Belém offers a total cultural immersion, with UNESCO World Heritage sites and tons of museums.
Antiga Confeitaria de Belém
Locals line up in droves for pastel de Belém (also known as pastel de nata), a cinnamon-dusted custard tart produced from a fiercely guarded monastic recipe that dates to 1837.
Mosteiro dos Jerónimos
Lisbon's top attraction is this UNESCO World Heritage jewel, a monastery that stretches across several blocks. The well-preserved Manueline masterpiece has maritime motifs and dramatic cloisters built to honor Vasco da Gama’s Indian sea route discovery in 1498.
Museu Colecão Berardo
The highlight of Belém's massive Centro Cultural Belém is millionaire businessman José Berardo’s contemporary art collection, a must-see mélange of abstract, surrealist, and pop art.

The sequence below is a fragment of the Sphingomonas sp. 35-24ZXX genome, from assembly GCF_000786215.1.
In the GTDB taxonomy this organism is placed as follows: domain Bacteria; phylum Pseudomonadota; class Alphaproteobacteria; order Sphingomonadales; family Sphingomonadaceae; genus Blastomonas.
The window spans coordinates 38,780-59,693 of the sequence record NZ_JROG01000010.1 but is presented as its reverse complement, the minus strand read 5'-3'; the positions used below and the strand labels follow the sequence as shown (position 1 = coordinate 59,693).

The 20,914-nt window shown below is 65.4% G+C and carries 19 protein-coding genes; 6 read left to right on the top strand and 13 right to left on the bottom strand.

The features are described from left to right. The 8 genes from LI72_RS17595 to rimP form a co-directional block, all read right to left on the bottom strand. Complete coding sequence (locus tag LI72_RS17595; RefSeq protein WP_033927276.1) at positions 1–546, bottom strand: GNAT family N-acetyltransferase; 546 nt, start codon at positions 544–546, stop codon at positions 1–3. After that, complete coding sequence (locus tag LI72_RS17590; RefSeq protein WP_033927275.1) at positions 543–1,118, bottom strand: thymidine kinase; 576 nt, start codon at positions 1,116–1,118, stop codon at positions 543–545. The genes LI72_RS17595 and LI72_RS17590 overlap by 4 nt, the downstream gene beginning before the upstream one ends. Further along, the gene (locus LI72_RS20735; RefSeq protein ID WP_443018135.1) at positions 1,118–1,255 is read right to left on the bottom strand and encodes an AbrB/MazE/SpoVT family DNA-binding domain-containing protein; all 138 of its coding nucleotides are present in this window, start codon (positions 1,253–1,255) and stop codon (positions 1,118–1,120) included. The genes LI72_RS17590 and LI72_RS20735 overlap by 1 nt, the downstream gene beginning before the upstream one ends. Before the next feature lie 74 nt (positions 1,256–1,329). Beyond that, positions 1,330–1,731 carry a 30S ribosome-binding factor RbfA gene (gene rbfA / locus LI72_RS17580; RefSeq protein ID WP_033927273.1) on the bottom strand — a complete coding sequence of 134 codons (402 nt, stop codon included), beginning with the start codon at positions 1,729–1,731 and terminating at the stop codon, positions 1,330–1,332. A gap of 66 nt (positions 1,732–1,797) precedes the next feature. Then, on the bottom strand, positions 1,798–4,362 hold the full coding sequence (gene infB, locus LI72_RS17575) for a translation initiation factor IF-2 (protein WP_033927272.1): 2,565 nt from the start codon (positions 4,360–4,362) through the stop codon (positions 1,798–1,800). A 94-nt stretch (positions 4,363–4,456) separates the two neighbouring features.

Espaço Espelho d'Água
One of Lisbon's best esplanadas (open-air terrace) is hidden behind this restaurant and cultural center separated from riverfront foot traffic by a peaceful reflecting pool with art installations.
Torre de Belém
The four-story, UNESCO–listed fortified tower by the Tejo river was built in the early 16th century. Its beautiful arcaded Renaissance loggia and Moorish-style corners are a testament to tonier times.